[D]on’t we live in a postmodern culture in which…appeals to traditional apologetic arguments are no longer effective? Since postmodernists reject the traditional canons of logic, rationality, and truth, rational arguments for the truth of Christianity no longer work! Rather in today’s culture we should simply share our narrative and invite people to participate in it.”
William Lane Craig responds:
In my opinion, this sort of thinking could not be more mistaken. The idea that we live in a postmodern culture is a myth. In fact, a postmodern culture is an impossibility; it would be utterly unlivable. Nobody is a postmodernist when it comes to reading the labels on a medicine bottle versus a box of rat poison. If you’ve got a headache, you’d better believe that texts have objective meaning! People are not relativistic when it comes to matters of science, engineering, and technology; rather, they’re relativistic and pluralistic in matters of religion and ethics. But that’s not postmodernism; that’s modernism! That’s just old-line Positivism and Verificationism, which held that anything you can’t prove with your five senses is just a matter of individual taste and emotive expression. We live in a cultural milieu which remains deeply modernist. People who think that we live in a postmodern culture have thus seriously misread our cultural situation.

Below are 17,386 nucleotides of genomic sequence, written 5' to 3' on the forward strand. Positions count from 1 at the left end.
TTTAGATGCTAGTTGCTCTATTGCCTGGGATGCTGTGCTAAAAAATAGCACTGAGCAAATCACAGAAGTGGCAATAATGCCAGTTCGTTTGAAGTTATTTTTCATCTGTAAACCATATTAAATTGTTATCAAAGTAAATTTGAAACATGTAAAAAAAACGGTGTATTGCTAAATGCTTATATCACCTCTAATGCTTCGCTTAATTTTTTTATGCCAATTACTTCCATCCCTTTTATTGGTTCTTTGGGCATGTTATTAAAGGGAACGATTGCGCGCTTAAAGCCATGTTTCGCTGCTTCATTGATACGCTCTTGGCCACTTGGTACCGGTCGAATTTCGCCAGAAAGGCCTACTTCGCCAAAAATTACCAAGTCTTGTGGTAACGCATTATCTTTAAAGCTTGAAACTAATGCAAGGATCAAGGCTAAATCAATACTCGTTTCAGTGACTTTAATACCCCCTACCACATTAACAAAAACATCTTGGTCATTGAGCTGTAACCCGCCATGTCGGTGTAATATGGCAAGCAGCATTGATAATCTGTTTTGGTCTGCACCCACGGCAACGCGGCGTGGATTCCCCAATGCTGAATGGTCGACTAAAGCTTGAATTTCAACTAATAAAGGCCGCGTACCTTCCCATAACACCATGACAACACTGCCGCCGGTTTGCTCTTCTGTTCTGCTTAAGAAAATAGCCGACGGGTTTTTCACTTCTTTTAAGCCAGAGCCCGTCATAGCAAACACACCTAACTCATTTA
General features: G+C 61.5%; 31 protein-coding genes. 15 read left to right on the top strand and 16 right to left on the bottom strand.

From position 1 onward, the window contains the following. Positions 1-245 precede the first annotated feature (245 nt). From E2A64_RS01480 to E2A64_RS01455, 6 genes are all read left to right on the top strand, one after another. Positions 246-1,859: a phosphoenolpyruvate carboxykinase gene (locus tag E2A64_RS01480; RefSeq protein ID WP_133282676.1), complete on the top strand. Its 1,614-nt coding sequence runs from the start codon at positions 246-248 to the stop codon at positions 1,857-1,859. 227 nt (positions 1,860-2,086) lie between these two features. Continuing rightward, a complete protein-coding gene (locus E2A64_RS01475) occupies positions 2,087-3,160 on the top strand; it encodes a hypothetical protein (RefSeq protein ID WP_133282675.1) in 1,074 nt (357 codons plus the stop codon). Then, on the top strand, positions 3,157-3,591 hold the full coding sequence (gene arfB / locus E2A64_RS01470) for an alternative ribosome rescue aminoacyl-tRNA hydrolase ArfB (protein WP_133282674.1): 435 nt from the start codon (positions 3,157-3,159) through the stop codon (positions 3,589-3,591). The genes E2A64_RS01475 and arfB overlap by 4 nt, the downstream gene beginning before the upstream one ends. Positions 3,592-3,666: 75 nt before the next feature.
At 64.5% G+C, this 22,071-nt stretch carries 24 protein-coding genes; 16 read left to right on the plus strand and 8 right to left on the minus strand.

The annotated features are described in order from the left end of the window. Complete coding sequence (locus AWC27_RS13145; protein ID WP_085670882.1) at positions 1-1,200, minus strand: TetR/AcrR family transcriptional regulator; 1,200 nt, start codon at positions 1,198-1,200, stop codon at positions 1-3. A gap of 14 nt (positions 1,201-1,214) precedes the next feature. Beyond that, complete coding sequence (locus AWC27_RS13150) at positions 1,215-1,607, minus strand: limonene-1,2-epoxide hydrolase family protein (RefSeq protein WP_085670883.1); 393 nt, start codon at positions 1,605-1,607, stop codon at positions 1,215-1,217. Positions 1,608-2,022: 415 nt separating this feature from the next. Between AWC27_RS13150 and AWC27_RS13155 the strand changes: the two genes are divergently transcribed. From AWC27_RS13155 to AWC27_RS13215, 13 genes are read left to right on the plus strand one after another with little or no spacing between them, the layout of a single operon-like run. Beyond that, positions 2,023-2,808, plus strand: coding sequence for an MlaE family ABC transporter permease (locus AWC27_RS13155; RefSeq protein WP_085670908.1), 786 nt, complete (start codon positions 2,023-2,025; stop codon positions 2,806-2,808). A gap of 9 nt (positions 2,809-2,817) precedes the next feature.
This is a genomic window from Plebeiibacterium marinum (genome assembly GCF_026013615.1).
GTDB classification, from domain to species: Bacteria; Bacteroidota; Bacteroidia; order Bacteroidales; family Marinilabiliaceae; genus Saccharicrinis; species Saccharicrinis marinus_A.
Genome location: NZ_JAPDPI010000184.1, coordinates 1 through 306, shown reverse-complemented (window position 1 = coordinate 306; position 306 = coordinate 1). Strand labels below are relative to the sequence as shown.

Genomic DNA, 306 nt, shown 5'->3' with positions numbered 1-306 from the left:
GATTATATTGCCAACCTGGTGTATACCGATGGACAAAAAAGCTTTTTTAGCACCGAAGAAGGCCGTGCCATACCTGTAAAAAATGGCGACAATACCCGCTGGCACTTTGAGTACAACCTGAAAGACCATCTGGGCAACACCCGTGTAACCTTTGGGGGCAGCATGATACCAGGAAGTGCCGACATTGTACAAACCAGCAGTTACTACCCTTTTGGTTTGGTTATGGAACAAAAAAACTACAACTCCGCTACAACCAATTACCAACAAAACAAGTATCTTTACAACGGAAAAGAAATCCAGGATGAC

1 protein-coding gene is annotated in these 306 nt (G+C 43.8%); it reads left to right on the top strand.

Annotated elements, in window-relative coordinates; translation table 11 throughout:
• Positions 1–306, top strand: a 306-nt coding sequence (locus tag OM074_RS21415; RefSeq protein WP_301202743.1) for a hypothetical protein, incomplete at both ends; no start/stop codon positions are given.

Indeed, I think that getting people to believe that we live in a postmodern culture is one of the craftiest deceptions that Satan has yet devised. “Modernism is passe,” he tells us. “You needn’t worry about it any longer. So forget about it! It’s dead and buried.” Meanwhile, modernism, pretending to be dead, comes around again in the fancy new dress of postmodernism, masquerading as a new challenger. “Your old arguments and apologetics are no longer effective against this new arrival,” we’re told. “Lay them aside; they’re of no use. Just share your narrative!” Indeed, some, weary of the long battles with modernism, actually welcome the new visitor with relief. And so Satan deceives us into voluntarily laying aside our best weapons of logic and evidence, thereby ensuring unawares modernism’s triumph over us. If we adopt this suicidal course of action, the consequences for the church in the next generation will be catastrophic. Christianity will be reduced to but another voice in a cacophony of competing voices, each sharing its own narrative and none commending itself as the objective truth about reality, while scientific naturalism shapes our culture’s view of how the world really is. (emphasis added)